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12 Nov 1997 : Column WA27

Written Answers

Wednesday, 12th November 1997.

Seismic Event, Kara Sea

Lord Kennet asked Her Majesty's Government:

    What information they have about the CIA's report some weeks ago of a Russian nuclear weapons test in the Arctic.

The Parliamentary Under-Secretary of State, Foreign and Commonwealth Office (Baroness Symons of Vernham Dean): It is for individual governments to announce their own assessments. We believe that the seismic event in the Kara Sea in northern Russia on 16 August was an earthquake measuring about four on the Richter Scale.

Democratic Republic of the Congo: Assistance to Refugees

Lord Avebury asked Her Majesty's Government:

    What steps they will take, bilaterally and with the EU, to persuade the Democratic Republic of the Congo to rescind the ban on the UN High Commissioner for Refugees' operations in North and South Kivu; and how many refugees from DRC still remain to be repatriated from Tanzania.

Baroness Symons of Vernham Dean: On 9 September 1997, Mrs. Ogata, UN High Commissioner for Refugees, suspended UNHCR activities in eastern Democratic Republic of the Congo (DRC) on the grounds that DRC actions had made it impossible to carry out their protection mandate. On 5 October the Government of the Democratic Republic of the Congo issued an order expelling UNHCR from North and South Kivu. Implementation of the expulsion order in South Kivu is uncertain, and UNHCR are seeking written clarification of the situation. We have given full support bilaterally, through the EU and in the UN, to UNHCR efforts to fulfil their mandate in the DRC. At this stage, however, UNHCR regard the negotiation of their re-entry to the country as their own responsibility. A new draft Memorandum of Understanding has been prepared, which UNHCR are currently discussing with the Government of the Democratic Republic of the Congo.

UNHCR estimate that the original number of DRC refugees in Tanzania was 74,000. Of these, 35,000 had registered for repatriation and 7,000 had been repatriated to the Democratic Republic of the Congo before the suspension of UNHCR operations.

Cattle Traceability System

Lord Graham of Edmonton asked Her Majesty's Government:

    What progress has been made in establishing a cattle traceability system for Great Britain.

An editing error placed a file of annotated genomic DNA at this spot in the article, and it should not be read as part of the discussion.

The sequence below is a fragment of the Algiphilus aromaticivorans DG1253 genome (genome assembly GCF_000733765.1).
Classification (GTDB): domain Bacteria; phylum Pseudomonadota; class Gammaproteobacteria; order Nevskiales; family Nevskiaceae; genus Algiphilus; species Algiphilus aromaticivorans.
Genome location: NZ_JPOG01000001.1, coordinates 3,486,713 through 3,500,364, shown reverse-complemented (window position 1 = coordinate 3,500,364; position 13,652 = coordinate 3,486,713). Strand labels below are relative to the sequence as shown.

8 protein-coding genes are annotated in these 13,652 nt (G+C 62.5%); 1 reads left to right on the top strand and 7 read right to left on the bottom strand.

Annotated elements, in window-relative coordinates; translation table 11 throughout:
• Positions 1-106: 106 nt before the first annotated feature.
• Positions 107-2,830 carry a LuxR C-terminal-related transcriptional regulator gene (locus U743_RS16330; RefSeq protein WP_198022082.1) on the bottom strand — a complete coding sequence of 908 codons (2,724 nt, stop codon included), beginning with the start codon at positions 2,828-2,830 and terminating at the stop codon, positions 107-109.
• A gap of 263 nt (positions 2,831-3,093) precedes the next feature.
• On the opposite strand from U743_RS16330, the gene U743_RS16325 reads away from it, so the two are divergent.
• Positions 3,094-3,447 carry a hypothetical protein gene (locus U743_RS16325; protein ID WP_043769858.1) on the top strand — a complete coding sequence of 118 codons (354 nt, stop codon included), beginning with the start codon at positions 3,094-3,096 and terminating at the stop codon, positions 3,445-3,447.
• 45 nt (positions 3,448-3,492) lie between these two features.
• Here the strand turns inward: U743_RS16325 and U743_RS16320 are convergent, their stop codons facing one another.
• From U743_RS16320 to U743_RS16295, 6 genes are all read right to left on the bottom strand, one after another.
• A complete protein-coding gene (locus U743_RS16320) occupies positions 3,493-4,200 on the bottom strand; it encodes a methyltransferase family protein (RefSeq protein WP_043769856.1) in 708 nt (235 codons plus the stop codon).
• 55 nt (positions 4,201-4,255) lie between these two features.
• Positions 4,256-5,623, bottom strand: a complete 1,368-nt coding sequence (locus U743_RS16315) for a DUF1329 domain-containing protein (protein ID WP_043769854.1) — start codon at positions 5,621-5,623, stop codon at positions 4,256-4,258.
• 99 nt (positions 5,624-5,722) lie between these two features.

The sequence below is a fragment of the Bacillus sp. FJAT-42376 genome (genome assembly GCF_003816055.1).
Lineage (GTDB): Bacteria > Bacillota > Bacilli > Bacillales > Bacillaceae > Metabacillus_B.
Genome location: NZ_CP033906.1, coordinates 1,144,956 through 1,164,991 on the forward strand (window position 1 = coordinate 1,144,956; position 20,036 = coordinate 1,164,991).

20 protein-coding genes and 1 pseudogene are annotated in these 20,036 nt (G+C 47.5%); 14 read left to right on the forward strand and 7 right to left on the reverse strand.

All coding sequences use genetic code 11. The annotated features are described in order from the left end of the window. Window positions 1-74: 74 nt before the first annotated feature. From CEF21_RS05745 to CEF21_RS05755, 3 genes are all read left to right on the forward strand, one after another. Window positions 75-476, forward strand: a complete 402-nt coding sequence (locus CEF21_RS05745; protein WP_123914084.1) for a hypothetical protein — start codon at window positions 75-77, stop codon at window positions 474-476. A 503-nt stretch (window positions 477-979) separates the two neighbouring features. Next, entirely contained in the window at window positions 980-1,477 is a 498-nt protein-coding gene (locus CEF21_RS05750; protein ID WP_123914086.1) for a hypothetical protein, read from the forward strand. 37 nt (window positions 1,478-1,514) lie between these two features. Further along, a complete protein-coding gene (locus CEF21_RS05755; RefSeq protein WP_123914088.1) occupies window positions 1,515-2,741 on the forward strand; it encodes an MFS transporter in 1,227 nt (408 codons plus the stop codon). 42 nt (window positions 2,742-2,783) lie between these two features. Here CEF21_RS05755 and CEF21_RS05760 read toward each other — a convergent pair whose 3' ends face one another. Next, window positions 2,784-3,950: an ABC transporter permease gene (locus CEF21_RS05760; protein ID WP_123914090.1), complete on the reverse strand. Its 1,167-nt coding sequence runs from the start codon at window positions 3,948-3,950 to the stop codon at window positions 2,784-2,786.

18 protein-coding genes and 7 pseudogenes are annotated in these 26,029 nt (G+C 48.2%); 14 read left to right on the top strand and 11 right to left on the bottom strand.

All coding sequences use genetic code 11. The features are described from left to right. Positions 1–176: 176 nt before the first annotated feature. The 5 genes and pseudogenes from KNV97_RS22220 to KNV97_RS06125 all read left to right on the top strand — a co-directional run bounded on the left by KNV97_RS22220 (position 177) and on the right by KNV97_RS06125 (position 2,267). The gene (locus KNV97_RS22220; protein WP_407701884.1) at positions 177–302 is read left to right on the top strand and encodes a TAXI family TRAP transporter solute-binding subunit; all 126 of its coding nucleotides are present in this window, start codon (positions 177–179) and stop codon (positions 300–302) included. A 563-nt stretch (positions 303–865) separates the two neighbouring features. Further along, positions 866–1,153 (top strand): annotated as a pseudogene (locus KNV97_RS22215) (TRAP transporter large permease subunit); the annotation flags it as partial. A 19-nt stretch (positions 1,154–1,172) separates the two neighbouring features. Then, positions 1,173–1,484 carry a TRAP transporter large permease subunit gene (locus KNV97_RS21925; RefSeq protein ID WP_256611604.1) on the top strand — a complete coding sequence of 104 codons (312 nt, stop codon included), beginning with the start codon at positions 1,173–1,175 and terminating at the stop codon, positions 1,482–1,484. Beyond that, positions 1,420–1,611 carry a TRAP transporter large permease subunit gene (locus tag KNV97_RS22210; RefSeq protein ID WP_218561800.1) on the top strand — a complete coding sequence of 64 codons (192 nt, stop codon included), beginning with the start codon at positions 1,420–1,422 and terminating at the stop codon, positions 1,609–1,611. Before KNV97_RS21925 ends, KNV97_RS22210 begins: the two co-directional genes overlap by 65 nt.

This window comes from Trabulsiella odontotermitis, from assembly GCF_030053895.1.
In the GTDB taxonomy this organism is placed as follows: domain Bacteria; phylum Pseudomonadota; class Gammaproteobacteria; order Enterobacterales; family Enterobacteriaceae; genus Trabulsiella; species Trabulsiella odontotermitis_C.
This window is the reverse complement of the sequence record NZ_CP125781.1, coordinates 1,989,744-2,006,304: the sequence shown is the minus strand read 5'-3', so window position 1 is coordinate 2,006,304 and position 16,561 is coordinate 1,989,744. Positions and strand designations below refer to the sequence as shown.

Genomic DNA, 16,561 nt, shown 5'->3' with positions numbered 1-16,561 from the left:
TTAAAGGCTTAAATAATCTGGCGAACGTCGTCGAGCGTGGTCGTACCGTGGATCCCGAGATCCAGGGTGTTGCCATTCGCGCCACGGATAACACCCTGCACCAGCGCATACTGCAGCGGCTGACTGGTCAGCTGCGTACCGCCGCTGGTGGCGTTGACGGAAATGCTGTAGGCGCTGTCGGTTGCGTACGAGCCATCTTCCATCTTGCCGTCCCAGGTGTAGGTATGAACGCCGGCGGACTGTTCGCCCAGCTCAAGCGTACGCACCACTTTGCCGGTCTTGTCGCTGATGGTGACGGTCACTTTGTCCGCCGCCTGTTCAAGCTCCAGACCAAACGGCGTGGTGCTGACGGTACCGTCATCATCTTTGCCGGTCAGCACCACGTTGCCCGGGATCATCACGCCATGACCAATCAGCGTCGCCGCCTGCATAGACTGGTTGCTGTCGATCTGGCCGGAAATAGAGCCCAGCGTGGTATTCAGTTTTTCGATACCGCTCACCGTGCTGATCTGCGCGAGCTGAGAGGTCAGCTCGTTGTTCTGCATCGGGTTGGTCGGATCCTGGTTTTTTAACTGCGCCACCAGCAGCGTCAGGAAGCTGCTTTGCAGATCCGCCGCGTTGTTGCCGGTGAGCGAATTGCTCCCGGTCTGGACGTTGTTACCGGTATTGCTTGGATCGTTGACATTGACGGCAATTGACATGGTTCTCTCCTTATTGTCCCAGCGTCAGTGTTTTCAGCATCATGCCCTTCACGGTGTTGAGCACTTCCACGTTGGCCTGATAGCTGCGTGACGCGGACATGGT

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The Parliamentary Secretary, Ministry of Agriculture, Fisheries and Food (Lord Donoughue): We are continuing to make good progress towards getting this system in place. My honourable friend the Minister of State for Agriculture, Fisheries and Food announced to the House on 30 July that the organisation responsible for administering the system, the British Cattle Movement Service, (BCMS), will be based in Workington, Cumbria. He also announced subsequently that BCMS will take over responsibility for cattle passports. There are now two further developments to report.

First, the Government consider it very important for there to be as much reporting of cattle movements to the new cattle traceability database by electronic mail as possible. This should reduce the paperwork burden on businesses which move large numbers of cattle, such as livestock markets and abattoirs. To help such businesses, we are issuing a protocol today for them to follow in order to communicate with the database by e-mail. Copies are being sent to all livestock markets and abattoirs in Great Britain. We very much hope that markets and abattoirs will invest in the relatively small changes needed to their IT systems over the next few months. This work needs to start now if it is to be completed by the time the new computerised system goes live in 1998.

Second, the Government have decided to charge for the cattle traceability system via cattle passports. Farmers applying for cattle passports will pay a fee which will cover the costs of the new computerised system. This follows consideration of a wide range of alternatives, including charging on the basis of the number of movements for which a business is responsible, charging via eartags, charging at slaughter and charging via an annual registration fee for cattle producers. Charging via passports was chosen because it should be easy to enforce, since cattle without passports cannot go for human consumption. Because it is simple, administrative costs will be kept down, so benefiting industry directly. The fee is expected to be in the range £5 to £10 per animal. The livestock industry will be involved in how this method of charging will be implemented, for example through its representatives on the Project Board which is managing the introduction of the computerised system.


Lord Morris of Castle Morris asked Her Majesty's Government:

    What they propose to do to make quangos more open, accountable and effective.